Marine biologists who look in the right places "can still find big, charismatic, bright red fish that no one has even seen before," says Josefin Stiller, a member of the team that spotted the ruby sea dragon in the wild for the first time. Stiller helped identify the rare and beautiful species—one of only three known sea dragon species, and the first to be discovered in more than 150 years—from old tissue samples in 2015. In research published Friday in Marine Biodiversity Records, Stiller and other researchers describe how they followed a hunch to find the ruby sea dragon in the wild near Recherche Archipelago off the coast of Western Australia, living at a much greater depth than the other known sea dragons, the CBC reports.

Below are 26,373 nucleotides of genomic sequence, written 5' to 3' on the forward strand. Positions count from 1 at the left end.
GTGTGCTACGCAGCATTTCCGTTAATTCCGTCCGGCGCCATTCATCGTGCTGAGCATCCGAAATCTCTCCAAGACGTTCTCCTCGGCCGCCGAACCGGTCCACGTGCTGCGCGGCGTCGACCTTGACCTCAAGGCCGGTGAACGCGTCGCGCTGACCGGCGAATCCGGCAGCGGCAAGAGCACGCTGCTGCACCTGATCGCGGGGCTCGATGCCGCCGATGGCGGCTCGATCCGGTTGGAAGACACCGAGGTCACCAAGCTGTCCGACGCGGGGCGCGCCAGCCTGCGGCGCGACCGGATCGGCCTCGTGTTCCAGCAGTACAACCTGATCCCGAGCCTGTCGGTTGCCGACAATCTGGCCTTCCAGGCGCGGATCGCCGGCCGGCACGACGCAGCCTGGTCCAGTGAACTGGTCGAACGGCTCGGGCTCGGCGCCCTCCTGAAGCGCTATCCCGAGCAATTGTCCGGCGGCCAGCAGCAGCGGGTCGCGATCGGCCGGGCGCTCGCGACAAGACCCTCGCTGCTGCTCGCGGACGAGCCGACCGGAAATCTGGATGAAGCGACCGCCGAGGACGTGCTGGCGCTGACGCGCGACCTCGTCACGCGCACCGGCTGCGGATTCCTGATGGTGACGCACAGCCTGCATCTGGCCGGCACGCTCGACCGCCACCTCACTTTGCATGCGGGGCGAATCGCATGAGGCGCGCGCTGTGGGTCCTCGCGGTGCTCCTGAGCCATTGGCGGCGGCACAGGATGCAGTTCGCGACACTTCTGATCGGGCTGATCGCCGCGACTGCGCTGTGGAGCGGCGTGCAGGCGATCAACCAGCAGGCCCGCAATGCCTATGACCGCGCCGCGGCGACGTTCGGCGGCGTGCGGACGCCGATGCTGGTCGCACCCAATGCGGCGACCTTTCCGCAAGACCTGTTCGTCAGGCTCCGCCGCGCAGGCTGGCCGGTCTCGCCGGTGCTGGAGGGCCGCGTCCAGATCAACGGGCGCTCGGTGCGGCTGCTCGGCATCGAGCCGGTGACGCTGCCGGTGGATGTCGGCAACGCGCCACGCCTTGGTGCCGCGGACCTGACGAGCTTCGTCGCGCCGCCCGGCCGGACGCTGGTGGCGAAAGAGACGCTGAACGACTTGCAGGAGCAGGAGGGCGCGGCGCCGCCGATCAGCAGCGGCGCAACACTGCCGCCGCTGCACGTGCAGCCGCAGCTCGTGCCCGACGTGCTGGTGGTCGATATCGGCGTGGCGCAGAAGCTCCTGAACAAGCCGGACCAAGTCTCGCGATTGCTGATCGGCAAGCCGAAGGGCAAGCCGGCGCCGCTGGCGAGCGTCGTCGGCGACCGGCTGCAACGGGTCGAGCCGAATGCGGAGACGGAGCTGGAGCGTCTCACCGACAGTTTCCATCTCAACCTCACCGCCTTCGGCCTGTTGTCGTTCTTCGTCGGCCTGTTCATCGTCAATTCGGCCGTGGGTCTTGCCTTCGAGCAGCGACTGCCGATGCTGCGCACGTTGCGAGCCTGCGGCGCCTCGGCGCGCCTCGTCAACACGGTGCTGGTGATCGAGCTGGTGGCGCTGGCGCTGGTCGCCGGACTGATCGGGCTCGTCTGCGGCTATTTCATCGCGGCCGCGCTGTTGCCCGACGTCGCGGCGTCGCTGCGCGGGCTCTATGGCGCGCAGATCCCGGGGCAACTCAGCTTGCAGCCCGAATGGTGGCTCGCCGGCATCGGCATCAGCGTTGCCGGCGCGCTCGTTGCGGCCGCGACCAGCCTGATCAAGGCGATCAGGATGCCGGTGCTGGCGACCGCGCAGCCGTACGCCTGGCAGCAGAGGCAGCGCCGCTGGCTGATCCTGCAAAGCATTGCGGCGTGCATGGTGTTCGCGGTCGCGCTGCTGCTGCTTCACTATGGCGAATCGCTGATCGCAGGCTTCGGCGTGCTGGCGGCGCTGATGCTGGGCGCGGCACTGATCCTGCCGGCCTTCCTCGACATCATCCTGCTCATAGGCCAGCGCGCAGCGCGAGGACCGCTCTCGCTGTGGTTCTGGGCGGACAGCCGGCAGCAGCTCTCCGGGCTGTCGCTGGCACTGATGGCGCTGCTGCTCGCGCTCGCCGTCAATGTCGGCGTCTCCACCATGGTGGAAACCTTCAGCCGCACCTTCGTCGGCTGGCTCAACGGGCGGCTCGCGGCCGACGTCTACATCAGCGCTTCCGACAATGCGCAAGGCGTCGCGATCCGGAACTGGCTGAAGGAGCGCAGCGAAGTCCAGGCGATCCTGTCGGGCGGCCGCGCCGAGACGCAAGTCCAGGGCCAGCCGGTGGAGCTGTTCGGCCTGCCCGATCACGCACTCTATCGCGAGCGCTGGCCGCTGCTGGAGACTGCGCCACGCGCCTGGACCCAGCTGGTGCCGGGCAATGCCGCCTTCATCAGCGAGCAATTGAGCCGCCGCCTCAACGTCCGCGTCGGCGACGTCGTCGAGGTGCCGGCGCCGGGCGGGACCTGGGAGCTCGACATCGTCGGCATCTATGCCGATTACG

The team used a drop-down camera to study the new species in its habitat, and discovered it lacks the leafy appendages other sea dragons are known for, and that—like the seahorses it is related to—it can curl its tail to hold on to things. Researcher Greg Rouse tells the Christian Science Monitor that the species should be a "symbol of what remains to be found in the oceans." "The ocean is still a very poorly understood place in terms of biodiversity, and yet the oceans are warming, the oceans are becoming more acid, and we have a risk of losing things before we even discover them," says Rouse, a professor at the Scripps Institution of Oceanography at the University of California San Diego. (This "psychedelic Slinky" was recently seen in the wild for the first time in more than a century.)